WASHINGTON — Every day, after performing emergency surgery for more than eight hours, Giuseppe La Gumina travels to an isolated apartment 25 miles from his family home, and rubs his face, hands and body with alcohol before entering his new temporary residence.
La Gumina performs minimally invasive abdominal robotic surgery at the public hospital Ospedale Civile Ferrari Castrovillari Cosenza, in the southernmost region of Calabria, treating and performing surgery even on patients who have tested positive for coronavirus, or COVID-19.
“Before coronavirus, I lived with my wife and two children”
Because personal protective equipment was not readily available for medical staff at the hospital, La Gumina, 39, decided to move into a remote apartment separate from his family in early March when the first cases appeared.
La Gumina has stayed away from his wife and two children for over two months, fearing he could pass the virus onto them. The only ways he interacts with his family, he said, is via Skype on the weekends or late at night if he isn’t working.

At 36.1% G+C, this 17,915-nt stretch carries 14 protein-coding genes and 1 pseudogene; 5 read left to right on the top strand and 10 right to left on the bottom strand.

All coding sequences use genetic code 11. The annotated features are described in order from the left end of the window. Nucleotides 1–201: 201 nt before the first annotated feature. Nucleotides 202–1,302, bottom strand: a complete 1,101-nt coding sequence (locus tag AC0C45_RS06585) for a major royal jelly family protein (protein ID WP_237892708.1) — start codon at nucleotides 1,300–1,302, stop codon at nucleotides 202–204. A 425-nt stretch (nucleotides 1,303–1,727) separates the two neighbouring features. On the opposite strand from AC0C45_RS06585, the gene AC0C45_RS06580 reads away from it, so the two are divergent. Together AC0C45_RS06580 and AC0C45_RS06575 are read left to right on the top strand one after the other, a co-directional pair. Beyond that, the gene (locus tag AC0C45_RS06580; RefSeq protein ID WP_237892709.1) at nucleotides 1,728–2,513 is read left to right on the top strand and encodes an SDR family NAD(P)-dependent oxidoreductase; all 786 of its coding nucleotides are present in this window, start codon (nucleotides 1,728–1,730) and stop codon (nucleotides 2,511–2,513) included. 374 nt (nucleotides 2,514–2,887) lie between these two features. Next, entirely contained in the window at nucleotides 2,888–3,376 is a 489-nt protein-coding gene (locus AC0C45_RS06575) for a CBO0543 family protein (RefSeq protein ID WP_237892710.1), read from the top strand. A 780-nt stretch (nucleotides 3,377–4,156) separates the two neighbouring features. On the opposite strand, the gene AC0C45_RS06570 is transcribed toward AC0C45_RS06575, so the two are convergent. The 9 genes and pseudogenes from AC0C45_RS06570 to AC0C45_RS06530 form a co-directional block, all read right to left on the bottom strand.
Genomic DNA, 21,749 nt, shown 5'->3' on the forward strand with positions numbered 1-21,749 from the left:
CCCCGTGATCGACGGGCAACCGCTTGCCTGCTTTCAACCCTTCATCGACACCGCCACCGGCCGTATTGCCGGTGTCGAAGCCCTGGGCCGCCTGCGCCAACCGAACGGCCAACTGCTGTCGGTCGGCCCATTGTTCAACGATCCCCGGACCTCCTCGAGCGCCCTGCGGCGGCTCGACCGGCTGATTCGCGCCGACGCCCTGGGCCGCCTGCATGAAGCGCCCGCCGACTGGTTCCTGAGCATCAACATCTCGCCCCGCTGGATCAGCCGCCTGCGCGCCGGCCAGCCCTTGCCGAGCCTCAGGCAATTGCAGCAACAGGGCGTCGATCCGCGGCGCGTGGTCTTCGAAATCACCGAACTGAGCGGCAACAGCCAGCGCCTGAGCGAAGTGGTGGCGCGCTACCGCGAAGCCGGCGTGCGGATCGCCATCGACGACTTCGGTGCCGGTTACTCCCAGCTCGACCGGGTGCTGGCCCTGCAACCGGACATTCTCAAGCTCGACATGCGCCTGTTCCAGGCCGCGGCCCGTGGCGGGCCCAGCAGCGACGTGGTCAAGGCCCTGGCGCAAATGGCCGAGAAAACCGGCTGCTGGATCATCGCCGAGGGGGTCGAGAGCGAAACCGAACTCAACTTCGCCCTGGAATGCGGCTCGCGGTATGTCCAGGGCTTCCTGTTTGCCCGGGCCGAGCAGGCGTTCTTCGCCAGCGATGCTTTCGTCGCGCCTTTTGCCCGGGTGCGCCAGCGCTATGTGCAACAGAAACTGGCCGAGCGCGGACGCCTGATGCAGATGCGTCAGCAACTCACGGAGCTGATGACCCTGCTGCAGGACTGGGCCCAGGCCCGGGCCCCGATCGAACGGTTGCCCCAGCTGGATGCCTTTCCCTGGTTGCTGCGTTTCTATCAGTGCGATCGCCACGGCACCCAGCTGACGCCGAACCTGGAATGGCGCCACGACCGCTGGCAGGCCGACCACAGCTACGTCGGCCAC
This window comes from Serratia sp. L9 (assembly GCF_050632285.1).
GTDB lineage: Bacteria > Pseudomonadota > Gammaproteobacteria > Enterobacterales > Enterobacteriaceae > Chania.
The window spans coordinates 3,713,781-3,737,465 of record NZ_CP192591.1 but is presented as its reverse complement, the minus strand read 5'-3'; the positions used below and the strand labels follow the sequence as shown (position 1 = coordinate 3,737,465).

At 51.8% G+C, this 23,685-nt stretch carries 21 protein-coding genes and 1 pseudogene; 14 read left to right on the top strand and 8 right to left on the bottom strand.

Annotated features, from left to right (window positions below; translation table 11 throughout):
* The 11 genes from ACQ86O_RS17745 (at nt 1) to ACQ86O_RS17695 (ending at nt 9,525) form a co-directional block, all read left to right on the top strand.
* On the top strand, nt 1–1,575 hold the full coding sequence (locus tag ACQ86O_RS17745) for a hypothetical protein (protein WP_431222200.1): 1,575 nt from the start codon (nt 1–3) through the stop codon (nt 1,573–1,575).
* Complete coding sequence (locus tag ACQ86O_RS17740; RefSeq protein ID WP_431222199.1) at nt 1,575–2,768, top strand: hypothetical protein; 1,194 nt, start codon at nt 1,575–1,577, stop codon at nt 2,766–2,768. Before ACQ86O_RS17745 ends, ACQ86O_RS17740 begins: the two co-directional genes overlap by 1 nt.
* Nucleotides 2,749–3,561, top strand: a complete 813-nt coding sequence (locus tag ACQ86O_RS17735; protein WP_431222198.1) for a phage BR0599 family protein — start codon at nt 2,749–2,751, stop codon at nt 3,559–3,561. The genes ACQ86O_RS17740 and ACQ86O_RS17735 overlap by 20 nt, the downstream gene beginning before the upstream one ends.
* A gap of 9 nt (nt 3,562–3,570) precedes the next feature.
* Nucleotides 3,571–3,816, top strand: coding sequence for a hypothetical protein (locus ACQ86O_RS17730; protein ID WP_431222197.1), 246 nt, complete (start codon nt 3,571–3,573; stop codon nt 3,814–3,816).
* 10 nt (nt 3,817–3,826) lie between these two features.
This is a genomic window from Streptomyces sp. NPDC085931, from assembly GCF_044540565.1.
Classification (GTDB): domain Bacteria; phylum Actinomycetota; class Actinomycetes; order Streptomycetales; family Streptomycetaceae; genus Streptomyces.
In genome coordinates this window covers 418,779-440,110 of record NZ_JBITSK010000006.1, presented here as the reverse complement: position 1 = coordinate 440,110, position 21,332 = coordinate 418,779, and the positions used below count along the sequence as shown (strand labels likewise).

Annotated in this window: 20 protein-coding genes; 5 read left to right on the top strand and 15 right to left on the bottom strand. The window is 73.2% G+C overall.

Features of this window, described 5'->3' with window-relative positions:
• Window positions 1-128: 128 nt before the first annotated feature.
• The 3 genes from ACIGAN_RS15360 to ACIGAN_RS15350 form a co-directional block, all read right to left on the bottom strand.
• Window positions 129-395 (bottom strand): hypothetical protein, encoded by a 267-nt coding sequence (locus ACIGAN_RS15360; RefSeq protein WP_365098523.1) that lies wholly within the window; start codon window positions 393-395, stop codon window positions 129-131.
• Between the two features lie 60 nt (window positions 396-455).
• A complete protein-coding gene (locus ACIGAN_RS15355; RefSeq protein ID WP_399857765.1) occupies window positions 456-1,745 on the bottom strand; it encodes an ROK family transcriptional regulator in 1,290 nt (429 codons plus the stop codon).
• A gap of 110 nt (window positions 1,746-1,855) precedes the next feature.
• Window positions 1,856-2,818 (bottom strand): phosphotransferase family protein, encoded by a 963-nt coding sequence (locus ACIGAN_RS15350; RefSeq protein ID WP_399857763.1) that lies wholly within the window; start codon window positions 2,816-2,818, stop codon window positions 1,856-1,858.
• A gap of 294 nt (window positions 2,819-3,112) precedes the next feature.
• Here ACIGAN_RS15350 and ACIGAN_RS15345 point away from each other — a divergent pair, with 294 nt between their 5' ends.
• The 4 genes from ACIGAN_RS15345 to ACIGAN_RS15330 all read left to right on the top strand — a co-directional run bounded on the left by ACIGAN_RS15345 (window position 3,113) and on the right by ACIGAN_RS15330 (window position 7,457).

“When I left home, my 2-year-old little princess gave me a drawing made by her, where you see mom’s hand, her hand and that of her little brother, who is only 6 months old,” La Gumina recalls. “I don’t know [when I’ll be able to return home.] It depends on my hospital situation, patients with coronavirus and many factors I’ll be considering, but I don’t know.”
Even now, when La Gumina arrives at his lonely apartment from the hospital, he follows a meticulous routine to make sure he doesn’t contaminate anything. After taking off his mask, gloves, shoes and clothing at the entrance of his apartment, La Gumina washes his face, neck, hands and any other exposed skin with an alcohol-based lotion. Only then, he fully enters the apartment, takes a shower and puts on clean clothes, leaving his work clothes aside to wash separately with hot water.